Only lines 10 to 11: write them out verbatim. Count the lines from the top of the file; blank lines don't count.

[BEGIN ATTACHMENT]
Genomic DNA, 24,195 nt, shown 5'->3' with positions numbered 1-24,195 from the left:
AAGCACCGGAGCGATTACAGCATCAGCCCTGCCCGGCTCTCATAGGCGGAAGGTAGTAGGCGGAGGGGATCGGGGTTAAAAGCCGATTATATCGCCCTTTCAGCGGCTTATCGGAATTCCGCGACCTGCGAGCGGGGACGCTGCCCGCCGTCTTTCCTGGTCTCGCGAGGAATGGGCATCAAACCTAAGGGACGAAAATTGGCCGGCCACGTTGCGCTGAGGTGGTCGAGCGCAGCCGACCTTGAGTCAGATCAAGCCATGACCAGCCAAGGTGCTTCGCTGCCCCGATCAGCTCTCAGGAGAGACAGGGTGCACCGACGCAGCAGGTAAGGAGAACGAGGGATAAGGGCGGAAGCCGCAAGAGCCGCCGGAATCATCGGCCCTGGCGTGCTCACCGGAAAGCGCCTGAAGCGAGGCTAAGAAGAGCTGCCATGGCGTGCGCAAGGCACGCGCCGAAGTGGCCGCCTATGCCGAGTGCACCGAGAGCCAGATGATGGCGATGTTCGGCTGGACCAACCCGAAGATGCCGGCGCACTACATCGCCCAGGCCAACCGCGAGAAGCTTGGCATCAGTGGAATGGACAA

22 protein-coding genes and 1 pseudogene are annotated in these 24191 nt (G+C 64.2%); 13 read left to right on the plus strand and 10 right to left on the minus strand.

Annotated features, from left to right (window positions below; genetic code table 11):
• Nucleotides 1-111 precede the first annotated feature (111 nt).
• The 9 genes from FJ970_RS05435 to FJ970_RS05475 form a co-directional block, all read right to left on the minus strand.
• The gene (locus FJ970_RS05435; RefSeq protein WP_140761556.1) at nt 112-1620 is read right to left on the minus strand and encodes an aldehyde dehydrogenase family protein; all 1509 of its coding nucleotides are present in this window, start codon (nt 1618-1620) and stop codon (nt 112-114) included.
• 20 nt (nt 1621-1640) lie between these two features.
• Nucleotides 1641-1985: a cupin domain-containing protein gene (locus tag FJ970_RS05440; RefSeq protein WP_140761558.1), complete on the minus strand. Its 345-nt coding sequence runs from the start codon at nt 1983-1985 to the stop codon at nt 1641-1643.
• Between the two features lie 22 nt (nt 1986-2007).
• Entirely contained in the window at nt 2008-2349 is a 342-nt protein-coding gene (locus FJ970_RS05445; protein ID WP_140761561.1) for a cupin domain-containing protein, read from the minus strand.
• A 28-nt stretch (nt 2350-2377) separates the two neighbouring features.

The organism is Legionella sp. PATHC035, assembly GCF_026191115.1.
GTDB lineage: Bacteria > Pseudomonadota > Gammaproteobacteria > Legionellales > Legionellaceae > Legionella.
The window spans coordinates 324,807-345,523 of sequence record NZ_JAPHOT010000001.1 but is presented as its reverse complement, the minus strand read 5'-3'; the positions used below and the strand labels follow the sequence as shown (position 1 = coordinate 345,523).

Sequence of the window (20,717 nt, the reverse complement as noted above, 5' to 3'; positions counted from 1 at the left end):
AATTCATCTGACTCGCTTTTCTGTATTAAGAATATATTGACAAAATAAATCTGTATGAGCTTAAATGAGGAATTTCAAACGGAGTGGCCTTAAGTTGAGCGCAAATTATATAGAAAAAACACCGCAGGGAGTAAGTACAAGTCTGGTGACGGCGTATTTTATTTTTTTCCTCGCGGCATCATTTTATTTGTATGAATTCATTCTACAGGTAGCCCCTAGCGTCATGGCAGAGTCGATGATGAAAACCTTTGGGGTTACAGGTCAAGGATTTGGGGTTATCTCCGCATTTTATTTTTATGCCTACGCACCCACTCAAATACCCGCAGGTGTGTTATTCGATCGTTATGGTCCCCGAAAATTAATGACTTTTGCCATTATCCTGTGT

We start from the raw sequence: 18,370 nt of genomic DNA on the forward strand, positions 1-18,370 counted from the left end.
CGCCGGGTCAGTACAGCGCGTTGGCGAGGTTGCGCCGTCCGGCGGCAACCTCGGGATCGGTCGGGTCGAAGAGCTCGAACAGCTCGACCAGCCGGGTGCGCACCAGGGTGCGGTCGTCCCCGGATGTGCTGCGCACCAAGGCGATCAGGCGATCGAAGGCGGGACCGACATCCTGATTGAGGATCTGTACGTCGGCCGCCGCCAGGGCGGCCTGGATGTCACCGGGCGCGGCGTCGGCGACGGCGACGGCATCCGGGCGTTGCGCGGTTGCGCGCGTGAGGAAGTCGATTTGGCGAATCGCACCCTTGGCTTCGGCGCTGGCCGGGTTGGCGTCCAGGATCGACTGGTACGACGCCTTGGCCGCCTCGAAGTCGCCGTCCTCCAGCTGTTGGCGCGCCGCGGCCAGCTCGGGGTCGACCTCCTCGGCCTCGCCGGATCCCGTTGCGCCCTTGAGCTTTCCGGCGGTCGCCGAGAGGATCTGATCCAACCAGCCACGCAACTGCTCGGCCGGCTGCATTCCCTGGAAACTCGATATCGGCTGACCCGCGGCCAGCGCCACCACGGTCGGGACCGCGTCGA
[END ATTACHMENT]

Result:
• Between the two features lie 22 nt (nt 1986-2007).
• Entirely contained in the window at nt 2008-2349 is a 342-nt protein-coding gene (locus FJ970_RS05445; protein ID WP_140761561.1) for a cupin domain-containing protein, read from the minus strand.